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The Ultimate Guide to Kitesurfing

What is kitesurfing?

Kitesurfing is a watersport that entails being pulled across the water behind a wind-powered kite whilst standing on a board. Kitesurfing is recognised as an extreme sport but is also widely accessible and growing in popularity.

What equipment do I need to kitesurf?

In order to kitesurf you need a kite, a board, a control bar with lines (string) that is used for steering the kite and a waist harness so you can attach the kite to your body. In certain conditions you may also want a wetsuit to keep you warm.

The size of kite depends primarily on the strength of the wind, but the weight of the kitesurfer is also a factor. Generally speaking most kitesurfers have around 3 kites ranging from 7m2 to 12m2. Additionally to the other items, you will require a pump. This is used to pump up the kite as most of them have inflatable bladders to maintain the correct shape and enable them to float on water.

Is kitesurfing an olympic sport?

It has been confirmed that from 2024, kitesurfing in the form of kite foil racing will be a permanent Olympic discipline after it debuts at the Olympic Games in Paris that year.

What is kite foiling?

Generally speaking there are 3 kinds of board that you can use for kitesurfing. These are:

  • Twin tip board - a bit like a snowboard or wake board, these boards have foot straps or boots and can travel in both directions enabling the kitesurfing to always kite with their back to the wind. Twin Tip kiteboards are the most common type of board and widely used for learning.

  • Surf board - much like a traditional surfboard, the surfboard is designed to travel only in one direction (pointy end forward!). They are much lighter and more buoyant than a Twin tip making them good in lighter winds. Usually kiters will learn to ride a Twin tip before moving to a surf board.

  • Hydrofoil/Foil board - similar to a surfboard but with a hydrofoil 'wing' protruding from the bottom, these boards work very well in light winds. They enable the kitesurfer to 'float' above the water giving the impression they are levitating. I fact they are riding on the wing which has minimal resistance as it travels through the water.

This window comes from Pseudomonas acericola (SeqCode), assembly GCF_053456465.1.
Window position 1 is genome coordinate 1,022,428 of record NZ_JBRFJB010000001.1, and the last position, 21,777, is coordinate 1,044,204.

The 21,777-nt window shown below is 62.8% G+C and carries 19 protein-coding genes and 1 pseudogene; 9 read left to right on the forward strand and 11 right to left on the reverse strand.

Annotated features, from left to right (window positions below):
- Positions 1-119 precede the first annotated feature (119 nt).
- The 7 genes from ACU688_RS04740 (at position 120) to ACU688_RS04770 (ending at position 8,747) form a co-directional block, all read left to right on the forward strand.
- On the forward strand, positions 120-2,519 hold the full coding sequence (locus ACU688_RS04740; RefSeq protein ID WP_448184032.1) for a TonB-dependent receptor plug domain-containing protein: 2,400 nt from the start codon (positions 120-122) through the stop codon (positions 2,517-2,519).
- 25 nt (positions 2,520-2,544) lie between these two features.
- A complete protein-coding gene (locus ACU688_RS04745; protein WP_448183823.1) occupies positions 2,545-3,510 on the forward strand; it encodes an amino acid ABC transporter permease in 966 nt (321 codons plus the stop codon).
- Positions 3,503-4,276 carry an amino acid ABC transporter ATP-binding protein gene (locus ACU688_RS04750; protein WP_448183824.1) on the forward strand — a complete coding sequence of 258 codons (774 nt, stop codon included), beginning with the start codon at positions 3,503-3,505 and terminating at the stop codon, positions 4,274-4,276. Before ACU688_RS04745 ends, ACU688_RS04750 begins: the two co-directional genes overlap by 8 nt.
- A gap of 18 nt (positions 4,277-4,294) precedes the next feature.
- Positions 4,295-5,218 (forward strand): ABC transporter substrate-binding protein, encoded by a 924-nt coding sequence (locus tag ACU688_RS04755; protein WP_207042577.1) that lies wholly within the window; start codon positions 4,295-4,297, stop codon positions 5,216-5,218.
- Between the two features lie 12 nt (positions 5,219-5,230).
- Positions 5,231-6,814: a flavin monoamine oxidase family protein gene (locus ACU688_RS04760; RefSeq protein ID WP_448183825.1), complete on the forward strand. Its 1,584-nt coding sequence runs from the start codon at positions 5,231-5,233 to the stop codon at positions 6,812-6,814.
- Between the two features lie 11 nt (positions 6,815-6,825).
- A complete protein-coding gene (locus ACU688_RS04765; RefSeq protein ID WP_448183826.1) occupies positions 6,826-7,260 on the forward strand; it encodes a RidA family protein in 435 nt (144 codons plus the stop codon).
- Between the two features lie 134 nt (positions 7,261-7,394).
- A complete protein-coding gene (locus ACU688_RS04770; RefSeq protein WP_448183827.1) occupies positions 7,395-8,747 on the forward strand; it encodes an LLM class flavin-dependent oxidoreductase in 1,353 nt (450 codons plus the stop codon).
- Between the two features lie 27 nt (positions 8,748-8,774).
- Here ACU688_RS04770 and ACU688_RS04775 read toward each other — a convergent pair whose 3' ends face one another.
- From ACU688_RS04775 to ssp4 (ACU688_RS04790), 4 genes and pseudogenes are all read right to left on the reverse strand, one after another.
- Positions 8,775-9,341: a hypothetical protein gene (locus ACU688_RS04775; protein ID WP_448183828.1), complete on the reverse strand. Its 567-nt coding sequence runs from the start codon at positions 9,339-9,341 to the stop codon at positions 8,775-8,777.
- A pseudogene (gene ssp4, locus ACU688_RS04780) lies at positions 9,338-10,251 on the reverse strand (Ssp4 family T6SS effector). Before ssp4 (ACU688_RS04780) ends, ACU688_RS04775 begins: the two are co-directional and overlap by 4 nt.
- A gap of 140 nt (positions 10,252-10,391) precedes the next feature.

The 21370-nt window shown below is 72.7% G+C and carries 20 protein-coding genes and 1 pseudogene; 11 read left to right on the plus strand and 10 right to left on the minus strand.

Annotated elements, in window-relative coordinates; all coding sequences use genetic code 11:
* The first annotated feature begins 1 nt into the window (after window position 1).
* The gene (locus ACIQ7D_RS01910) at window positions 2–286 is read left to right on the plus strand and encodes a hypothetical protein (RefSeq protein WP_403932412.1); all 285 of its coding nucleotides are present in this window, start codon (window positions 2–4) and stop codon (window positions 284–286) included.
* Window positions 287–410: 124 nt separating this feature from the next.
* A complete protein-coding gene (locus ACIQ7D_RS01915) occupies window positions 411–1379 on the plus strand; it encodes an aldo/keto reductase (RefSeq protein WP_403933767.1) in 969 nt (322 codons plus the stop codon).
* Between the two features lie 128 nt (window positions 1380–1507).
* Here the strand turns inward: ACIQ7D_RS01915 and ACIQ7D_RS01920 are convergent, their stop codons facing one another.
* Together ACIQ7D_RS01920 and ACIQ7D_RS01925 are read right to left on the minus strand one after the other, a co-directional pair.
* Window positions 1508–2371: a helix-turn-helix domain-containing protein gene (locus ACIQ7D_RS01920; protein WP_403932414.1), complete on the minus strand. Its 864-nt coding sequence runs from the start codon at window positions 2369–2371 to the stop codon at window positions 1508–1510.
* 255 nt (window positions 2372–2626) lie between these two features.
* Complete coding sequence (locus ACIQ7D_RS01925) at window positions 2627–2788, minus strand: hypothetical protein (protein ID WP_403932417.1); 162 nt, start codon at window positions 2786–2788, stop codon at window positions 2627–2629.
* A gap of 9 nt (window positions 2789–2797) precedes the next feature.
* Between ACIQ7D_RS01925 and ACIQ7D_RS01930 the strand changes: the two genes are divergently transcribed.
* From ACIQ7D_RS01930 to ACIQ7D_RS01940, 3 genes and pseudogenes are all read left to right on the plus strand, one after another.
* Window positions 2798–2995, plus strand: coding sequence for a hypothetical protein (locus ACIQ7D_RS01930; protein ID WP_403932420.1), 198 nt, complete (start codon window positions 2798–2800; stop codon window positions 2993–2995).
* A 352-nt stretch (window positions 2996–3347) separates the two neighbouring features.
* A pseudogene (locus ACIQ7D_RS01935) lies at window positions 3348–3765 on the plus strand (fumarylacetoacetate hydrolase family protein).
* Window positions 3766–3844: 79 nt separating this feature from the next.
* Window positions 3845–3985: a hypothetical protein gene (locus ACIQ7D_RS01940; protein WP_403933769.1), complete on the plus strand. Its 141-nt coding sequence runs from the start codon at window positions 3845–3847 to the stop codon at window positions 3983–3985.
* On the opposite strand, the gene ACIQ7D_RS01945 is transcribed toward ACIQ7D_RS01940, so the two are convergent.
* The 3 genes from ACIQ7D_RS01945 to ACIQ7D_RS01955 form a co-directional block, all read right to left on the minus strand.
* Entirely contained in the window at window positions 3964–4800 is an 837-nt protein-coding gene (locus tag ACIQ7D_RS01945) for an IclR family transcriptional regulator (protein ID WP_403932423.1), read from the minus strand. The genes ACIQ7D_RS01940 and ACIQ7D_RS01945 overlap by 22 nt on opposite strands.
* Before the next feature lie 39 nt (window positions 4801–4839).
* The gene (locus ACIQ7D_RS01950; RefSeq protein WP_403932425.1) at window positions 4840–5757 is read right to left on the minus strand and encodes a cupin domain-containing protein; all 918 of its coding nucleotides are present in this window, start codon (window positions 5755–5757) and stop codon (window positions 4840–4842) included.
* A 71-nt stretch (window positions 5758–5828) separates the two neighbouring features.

Which kitesurfing kite should I buy?

There are a number of kitesurfing brands, the large ones include Duotone (previously North), Cabrinha (Neil Pryde), Naish, F-One, Core Kiteboarding, Slingshot Sports, Liquid Force, Airrush and Ozone.

Most of these companies produce a range of models some of which are more appropriate for beginners than others. The best way to decide which to buy is by testing a few (you can ask at a kitesurfing shop) and looking for recommendations from fellow kitesurfers. When starting out you may want to look at getting second hand gear which is much cheaper.

What should I wear kitesurfing?

Aside from your main equipment which will include a harness, you may want a wetsuit if the water or air temperature are low. In addition it’s useful to wear neoprene booties which protect your feet from sharp objects as well as keeping your feet warm. If it’s sunny you should be sure to wear suncream and possibly a hat attached to some string so you don’t lose it.

Aside from this, some kiters also like to wear gloves either to protect from the cold or chaffing which can occur from holding the bar. A waterproof phone case can be useful to keep your phone and car keys in and a rash vest to hold it under so it doesn’t flap about.

How long does it take to learn to kitesurf?

Kitesurfing is definitely not something you can learn in one day. You are considered competent once you are able to setup and launch your kite (with assistance), ride out, return back to the same spot on the beach (despite the wind trying to blow you downwind!), and land your kite (with assistance).